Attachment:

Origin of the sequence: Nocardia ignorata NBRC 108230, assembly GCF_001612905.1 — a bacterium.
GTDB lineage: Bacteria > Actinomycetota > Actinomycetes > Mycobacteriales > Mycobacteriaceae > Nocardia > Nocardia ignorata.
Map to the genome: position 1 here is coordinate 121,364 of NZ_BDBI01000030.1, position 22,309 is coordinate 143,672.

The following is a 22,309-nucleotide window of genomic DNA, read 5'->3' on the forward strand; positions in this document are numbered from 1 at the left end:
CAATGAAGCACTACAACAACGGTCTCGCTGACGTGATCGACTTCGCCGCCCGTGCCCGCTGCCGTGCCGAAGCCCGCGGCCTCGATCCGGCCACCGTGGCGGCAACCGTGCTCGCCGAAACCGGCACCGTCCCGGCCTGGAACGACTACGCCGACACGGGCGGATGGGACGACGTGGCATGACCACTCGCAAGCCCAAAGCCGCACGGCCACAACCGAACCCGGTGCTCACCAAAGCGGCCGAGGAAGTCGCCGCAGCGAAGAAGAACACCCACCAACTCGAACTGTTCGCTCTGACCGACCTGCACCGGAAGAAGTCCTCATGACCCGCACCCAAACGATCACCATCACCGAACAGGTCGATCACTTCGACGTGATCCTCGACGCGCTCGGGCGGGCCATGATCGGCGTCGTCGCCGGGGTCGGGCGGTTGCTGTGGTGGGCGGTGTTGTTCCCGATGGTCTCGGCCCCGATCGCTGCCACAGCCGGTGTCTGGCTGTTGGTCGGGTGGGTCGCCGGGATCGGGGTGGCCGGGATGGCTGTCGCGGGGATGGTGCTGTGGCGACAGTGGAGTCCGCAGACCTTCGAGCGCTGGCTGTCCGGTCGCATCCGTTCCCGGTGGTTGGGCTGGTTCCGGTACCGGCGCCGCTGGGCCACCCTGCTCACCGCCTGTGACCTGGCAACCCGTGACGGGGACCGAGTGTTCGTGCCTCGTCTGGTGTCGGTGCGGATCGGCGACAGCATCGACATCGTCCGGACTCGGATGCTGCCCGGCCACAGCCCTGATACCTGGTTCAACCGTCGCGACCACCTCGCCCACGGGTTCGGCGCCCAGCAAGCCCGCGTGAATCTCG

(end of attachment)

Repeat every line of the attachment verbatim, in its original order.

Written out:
Origin of the sequence: Nocardia ignorata NBRC 108230, assembly GCF_001612905.1 — a bacterium.
GTDB lineage: Bacteria > Actinomycetota > Actinomycetes > Mycobacteriales > Mycobacteriaceae > Nocardia > Nocardia ignorata.
Map to the genome: position 1 here is coordinate 121,364 of NZ_BDBI01000030.1, position 22,309 is coordinate 143,672.

The following is a 22,309-nucleotide window of genomic DNA, read 5'->3' on the forward strand; positions in this document are numbered from 1 at the left end:
CAATGAAGCACTACAACAACGGTCTCGCTGACGTGATCGACTTCGCCGCCCGTGCCCGCTGCCGTGCCGAAGCCCGCGGCCTCGATCCGGCCACCGTGGCGGCAACCGTGCTCGCCGAAACCGGCACCGTCCCGGCCTGGAACGACTACGCCGACACGGGCGGATGGGACGACGTGGCATGACCACTCGCAAGCCCAAAGCCGCACGGCCACAACCGAACCCGGTGCTCACCAAAGCGGCCGAGGAAGTCGCCGCAGCGAAGAAGAACACCCACCAACTCGAACTGTTCGCTCTGACCGACCTGCACCGGAAGAAGTCCTCATGACCCGCACCCAAACGATCACCATCACCGAACAGGTCGATCACTTCGACGTGATCCTCGACGCGCTCGGGCGGGCCATGATCGGCGTCGTCGCCGGGGTCGGGCGGTTGCTGTGGTGGGCGGTGTTGTTCCCGATGGTCTCGGCCCCGATCGCTGCCACAGCCGGTGTCTGGCTGTTGGTCGGGTGGGTCGCCGGGATCGGGGTGGCCGGGATGGCTGTCGCGGGGATGGTGCTGTGGCGACAGTGGAGTCCGCAGACCTTCGAGCGCTGGCTGTCCGGTCGCATCCGTTCCCGGTGGTTGGGCTGGTTCCGGTACCGGCGCCGCTGGGCCACCCTGCTCACCGCCTGTGACCTGGCAACCCGTGACGGGGACCGAGTGTTCGTGCCTCGTCTGGTGTCGGTGCGGATCGGCGACAGCATCGACATCGTCCGGACTCGGATGCTGCCCGGCCACAGCCCTGATACCTGGTTCAACCGTCGCGACCACCTCGCCCACGGGTTCGGCGCCCAGCAAGCCCGCGTGAATCTCG